I wish they would have tried it with the 5-second off setting because although its true it won't 100% disable everything it disables a lot and I suspect it would allow the engine to rev up to the point where it would have enough power to go. Makes sense that some system was cutting the engine RPMs but I don't think it would do that if the TCS was at its most disabled state.
Which button are you referring to? And is there anyway to permanently disable the auto start/stop feature?

In regards to the video, did you anyone notice what mode the TFL driver in the Compass was using? Was it the 4WD Low/Rock mode? It wasn't really clear.
 

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surjerrylee said:
Which button are you referring to? And is there anyway to permanently disable the auto start/stop feature?

In regards to the video, did you anyone notice what mode the TFL driver in the Compass was using? Was it the 4WD Low/Rock mode? It wasn't really clear.
I was referring to the traction control button on the bottom/rearward right of the shift console. You press it once momentarily to turn TCM partial off, hold for 5 seconds while stopped to (almost) completely disable traction control.

There is no way to disable the auto start/stop feature. Its only a matter of time until someone makes an aftermarket gizmo to disable it for us because it is a much disliked feature that makes me look like an idiot at stop signs and intersections.

The driver in the TFL video had it in low/rock mode, 4WD lock.
 

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Discussion Starter #9
I was referring to the traction control button on the bottom/rearward right of the shift console. You press it once momentarily to turn TCM partial off, hold for 5 seconds while stopped to (almost) completely disable traction control.

There is no way to disable the auto start/stop feature. Its only a matter of time until someone makes an aftermarket gizmo to disable it for us because it is a much disliked feature that makes me look like an idiot at stop signs and intersections.

The driver in the TFL video had it in low/rock mode, 4WD lock.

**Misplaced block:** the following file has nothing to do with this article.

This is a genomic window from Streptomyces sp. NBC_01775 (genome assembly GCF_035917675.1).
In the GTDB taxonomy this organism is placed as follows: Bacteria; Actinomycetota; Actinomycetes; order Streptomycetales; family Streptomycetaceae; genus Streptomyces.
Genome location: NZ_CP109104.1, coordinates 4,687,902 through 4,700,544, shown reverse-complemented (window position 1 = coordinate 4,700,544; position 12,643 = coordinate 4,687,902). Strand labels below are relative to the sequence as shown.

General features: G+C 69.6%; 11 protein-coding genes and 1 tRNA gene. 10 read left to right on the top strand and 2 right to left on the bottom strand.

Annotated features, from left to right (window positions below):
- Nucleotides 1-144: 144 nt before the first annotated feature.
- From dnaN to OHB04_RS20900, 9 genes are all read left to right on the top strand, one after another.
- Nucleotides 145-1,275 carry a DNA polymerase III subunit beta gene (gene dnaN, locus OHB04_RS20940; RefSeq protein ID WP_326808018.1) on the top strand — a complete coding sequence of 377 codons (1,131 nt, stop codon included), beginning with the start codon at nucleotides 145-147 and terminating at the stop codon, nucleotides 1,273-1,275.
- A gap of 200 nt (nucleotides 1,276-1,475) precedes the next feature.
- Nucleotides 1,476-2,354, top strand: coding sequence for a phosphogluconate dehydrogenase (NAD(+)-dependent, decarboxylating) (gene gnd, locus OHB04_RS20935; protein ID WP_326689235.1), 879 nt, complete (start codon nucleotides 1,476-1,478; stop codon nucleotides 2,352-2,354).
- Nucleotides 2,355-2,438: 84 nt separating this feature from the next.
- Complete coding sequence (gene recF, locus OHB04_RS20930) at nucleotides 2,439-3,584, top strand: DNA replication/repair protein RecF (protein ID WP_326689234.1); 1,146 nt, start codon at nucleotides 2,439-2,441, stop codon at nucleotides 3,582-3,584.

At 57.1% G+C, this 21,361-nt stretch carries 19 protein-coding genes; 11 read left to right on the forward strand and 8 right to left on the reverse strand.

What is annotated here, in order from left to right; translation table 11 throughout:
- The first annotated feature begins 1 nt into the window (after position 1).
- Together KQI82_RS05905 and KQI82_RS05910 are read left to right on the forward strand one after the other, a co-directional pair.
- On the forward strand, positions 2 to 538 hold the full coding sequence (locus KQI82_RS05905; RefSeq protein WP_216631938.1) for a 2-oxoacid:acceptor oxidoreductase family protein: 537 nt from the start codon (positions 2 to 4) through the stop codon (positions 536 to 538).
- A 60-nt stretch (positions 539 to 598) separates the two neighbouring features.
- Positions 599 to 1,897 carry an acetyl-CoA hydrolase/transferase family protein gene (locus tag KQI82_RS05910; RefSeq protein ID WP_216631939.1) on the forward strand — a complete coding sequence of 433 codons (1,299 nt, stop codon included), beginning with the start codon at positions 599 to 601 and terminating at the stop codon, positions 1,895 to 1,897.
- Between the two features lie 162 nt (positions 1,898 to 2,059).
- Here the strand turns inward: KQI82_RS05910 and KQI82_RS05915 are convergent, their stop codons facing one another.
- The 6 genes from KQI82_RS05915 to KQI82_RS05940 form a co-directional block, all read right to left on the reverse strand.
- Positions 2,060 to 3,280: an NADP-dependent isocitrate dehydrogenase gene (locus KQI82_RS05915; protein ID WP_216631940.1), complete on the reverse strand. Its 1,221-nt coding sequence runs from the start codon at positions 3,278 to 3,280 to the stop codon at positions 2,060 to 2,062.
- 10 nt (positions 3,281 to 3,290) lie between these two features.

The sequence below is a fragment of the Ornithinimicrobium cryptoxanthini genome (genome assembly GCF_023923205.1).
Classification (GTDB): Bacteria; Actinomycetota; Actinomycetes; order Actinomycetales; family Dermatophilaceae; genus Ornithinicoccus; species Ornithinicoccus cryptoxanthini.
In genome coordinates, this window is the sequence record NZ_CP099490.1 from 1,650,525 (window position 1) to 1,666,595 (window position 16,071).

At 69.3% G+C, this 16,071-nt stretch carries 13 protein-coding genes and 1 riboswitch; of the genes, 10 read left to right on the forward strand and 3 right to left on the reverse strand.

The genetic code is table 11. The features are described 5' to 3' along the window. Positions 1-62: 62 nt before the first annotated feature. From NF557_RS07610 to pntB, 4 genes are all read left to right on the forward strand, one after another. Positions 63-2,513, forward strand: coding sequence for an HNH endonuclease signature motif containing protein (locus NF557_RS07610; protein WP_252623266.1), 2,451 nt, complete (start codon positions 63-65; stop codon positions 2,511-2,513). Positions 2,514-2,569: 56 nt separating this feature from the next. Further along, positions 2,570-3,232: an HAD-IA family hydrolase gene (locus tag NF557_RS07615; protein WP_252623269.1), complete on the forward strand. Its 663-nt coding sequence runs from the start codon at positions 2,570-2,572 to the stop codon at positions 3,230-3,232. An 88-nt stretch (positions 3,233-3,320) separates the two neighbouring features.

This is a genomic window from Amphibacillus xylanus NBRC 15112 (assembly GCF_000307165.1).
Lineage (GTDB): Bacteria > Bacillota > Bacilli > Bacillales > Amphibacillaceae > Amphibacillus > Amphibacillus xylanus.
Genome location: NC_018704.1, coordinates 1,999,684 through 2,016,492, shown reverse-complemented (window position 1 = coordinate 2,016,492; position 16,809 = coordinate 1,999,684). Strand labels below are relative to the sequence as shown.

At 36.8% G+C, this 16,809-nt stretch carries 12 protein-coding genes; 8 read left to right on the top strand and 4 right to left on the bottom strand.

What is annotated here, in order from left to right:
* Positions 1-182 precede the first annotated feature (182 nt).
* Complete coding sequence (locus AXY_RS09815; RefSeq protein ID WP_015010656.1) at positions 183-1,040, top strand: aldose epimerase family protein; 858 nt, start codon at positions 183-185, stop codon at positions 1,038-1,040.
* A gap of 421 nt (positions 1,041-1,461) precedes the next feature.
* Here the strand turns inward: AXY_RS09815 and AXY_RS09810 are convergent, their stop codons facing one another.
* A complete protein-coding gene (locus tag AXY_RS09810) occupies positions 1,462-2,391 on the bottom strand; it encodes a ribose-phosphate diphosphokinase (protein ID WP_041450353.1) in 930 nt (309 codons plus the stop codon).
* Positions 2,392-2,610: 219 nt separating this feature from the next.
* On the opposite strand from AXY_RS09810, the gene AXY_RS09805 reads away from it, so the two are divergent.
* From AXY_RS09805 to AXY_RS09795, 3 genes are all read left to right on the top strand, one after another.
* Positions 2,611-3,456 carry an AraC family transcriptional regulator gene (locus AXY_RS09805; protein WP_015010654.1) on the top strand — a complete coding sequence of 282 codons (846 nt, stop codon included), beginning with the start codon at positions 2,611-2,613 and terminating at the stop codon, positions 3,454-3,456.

Me no have Auto Start/Stop :). I did in my 3.2L Trailhawk and always turned it off. The girlfriend's new '18 Cherokee Latitude with the 2.4L does not have ESS.
 

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One of the YT commenters (Patrick Rich) replying to why it cuts power to all 4 wheels: "they don't and it doesn't. it just doesn't have enough wheel torque at those engine speeds to be able to brake 2 wheels in the air and have enough left over to turn 2 wheels on the ground on a steep hill. The wheels on the ground are getting the full might that the engine has to offer but at those speeds its insufficient."

Sad. TFL is saying TCS cannot be completely disabled but other commenters are disagreeing, saying you have to hold the button down for 5-7 seconds. But it sounds like the issue here isn't necessarily TCS...
I"ve been saying this for years, no low range and the brake lock differentials eat all the power up from the little engine, the previous FDII models which are basically identical to the new trailhawks have the same problem.

I just went wheeling with a Renegade Trailhawk and any type of steep incline with any type of articulation and he was stuck not going anywhere.

If you want to completely disable traction control pull the ABS fuse, however in that state you will miss having the brake lock differentials since they do work very well they just have their limit of effectiveness